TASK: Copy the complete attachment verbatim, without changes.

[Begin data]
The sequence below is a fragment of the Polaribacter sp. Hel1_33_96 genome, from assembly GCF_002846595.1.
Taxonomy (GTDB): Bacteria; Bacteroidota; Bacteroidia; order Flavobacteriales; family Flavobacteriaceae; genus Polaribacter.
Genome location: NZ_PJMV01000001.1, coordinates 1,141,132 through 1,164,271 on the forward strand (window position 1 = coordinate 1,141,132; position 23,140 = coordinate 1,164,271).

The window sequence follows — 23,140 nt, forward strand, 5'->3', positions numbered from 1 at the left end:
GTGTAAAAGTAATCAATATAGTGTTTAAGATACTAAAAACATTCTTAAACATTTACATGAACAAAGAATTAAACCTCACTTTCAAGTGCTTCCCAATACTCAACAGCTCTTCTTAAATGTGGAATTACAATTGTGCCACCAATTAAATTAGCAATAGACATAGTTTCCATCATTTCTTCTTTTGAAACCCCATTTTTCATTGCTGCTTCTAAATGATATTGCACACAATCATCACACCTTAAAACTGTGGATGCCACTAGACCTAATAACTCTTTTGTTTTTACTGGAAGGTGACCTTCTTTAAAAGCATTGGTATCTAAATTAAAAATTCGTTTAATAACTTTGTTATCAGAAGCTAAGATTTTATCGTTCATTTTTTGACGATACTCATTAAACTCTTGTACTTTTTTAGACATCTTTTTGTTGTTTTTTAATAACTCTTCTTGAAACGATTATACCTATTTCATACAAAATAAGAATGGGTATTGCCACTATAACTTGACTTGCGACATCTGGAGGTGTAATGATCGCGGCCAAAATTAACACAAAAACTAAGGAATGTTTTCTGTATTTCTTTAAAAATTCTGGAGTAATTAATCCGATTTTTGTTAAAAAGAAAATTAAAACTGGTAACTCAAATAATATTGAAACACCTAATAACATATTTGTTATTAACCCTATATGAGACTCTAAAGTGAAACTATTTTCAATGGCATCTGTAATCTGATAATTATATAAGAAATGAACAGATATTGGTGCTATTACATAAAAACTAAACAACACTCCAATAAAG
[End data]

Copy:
The sequence below is a fragment of the Polaribacter sp. Hel1_33_96 genome, from assembly GCF_002846595.1.
Taxonomy (GTDB): Bacteria; Bacteroidota; Bacteroidia; order Flavobacteriales; family Flavobacteriaceae; genus Polaribacter.
Genome location: NZ_PJMV01000001.1, coordinates 1,141,132 through 1,164,271 on the forward strand (window position 1 = coordinate 1,141,132; position 23,140 = coordinate 1,164,271).

The window sequence follows — 23,140 nt, forward strand, 5'->3', positions numbered from 1 at the left end:
GTGTAAAAGTAATCAATATAGTGTTTAAGATACTAAAAACATTCTTAAACATTTACATGAACAAAGAATTAAACCTCACTTTCAAGTGCTTCCCAATACTCAACAGCTCTTCTTAAATGTGGAATTACAATTGTGCCACCAATTAAATTAGCAATAGACATAGTTTCCATCATTTCTTCTTTTGAAACCCCATTTTTCATTGCTGCTTCTAAATGATATTGCACACAATCATCACACCTTAAAACTGTGGATGCCACTAGACCTAATAACTCTTTTGTTTTTACTGGAAGGTGACCTTCTTTAAAAGCATTGGTATCTAAATTAAAAATTCGTTTAATAACTTTGTTATCAGAAGCTAAGATTTTATCGTTCATTTTTTGACGATACTCATTAAACTCTTGTACTTTTTTAGACATCTTTTTGTTGTTTTTTAATAACTCTTCTTGAAACGATTATACCTATTTCATACAAAATAAGAATGGGTATTGCCACTATAACTTGACTTGCGACATCTGGAGGTGTAATGATCGCGGCCAAAATTAACACAAAAACTAAGGAATGTTTTCTGTATTTCTTTAAAAATTCTGGAGTAATTAATCCGATTTTTGTTAAAAAGAAAATTAAAACTGGTAACTCAAATAATATTGAAACACCTAATAACATATTTGTTATTAACCCTATATGAGACTCTAAAGTGAAACTATTTTCAATGGCATCTGTAATCTGATAATTATATAAGAAATGAACAGATATTGGTGCTATTACATAAAAACTAAACAACACTCCAATAAAG